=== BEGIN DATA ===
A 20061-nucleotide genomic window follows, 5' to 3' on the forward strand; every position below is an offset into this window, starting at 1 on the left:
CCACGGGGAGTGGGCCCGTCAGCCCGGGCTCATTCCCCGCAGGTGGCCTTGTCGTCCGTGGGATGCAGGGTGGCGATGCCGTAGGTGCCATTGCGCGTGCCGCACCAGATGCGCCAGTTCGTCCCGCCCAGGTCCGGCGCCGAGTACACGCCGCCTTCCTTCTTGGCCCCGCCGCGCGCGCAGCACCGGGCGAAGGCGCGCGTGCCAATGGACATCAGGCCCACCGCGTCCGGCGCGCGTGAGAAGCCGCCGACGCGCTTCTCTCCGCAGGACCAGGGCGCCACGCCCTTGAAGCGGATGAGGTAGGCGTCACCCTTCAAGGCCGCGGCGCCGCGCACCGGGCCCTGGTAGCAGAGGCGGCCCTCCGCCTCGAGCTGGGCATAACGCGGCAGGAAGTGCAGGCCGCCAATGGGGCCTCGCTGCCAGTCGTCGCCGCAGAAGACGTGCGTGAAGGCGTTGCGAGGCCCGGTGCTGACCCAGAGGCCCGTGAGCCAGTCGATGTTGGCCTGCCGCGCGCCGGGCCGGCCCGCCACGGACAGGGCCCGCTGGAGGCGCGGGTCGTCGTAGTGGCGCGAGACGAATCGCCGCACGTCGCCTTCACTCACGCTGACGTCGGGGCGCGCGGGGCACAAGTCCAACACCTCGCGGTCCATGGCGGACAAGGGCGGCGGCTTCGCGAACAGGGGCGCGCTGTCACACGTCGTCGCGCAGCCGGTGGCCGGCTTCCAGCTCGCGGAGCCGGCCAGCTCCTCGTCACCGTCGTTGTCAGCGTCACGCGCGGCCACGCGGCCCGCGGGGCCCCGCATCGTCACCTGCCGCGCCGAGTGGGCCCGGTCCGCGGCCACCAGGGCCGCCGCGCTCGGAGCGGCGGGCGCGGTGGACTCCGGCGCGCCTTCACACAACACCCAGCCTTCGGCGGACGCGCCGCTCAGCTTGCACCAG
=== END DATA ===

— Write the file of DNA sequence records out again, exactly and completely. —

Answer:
A 20061-nucleotide genomic window follows, 5' to 3' on the forward strand; every position below is an offset into this window, starting at 1 on the left:
CCACGGGGAGTGGGCCCGTCAGCCCGGGCTCATTCCCCGCAGGTGGCCTTGTCGTCCGTGGGATGCAGGGTGGCGATGCCGTAGGTGCCATTGCGCGTGCCGCACCAGATGCGCCAGTTCGTCCCGCCCAGGTCCGGCGCCGAGTACACGCCGCCTTCCTTCTTGGCCCCGCCGCGCGCGCAGCACCGGGCGAAGGCGCGCGTGCCAATGGACATCAGGCCCACCGCGTCCGGCGCGCGTGAGAAGCCGCCGACGCGCTTCTCTCCGCAGGACCAGGGCGCCACGCCCTTGAAGCGGATGAGGTAGGCGTCACCCTTCAAGGCCGCGGCGCCGCGCACCGGGCCCTGGTAGCAGAGGCGGCCCTCCGCCTCGAGCTGGGCATAACGCGGCAGGAAGTGCAGGCCGCCAATGGGGCCTCGCTGCCAGTCGTCGCCGCAGAAGACGTGCGTGAAGGCGTTGCGAGGCCCGGTGCTGACCCAGAGGCCCGTGAGCCAGTCGATGTTGGCCTGCCGCGCGCCGGGCCGGCCCGCCACGGACAGGGCCCGCTGGAGGCGCGGGTCGTCGTAGTGGCGCGAGACGAATCGCCGCACGTCGCCTTCACTCACGCTGACGTCGGGGCGCGCGGGGCACAAGTCCAACACCTCGCGGTCCATGGCGGACAAGGGCGGCGGCTTCGCGAACAGGGGCGCGCTGTCACACGTCGTCGCGCAGCCGGTGGCCGGCTTCCAGCTCGCGGAGCCGGCCAGCTCCTCGTCACCGTCGTTGTCAGCGTCACGCGCGGCCACGCGGCCCGCGGGGCCCCGCATCGTCACCTGCCGCGCCGAGTGGGCCCGGTCCGCGGCCACCAGGGCCGCCGCGCTCGGAGCGGCGGGCGCGGTGGACTCCGGCGCGCCTTCACACAACACCCAGCCTTCGGCGGACGCGCCGCTCAGCTTGCACCAG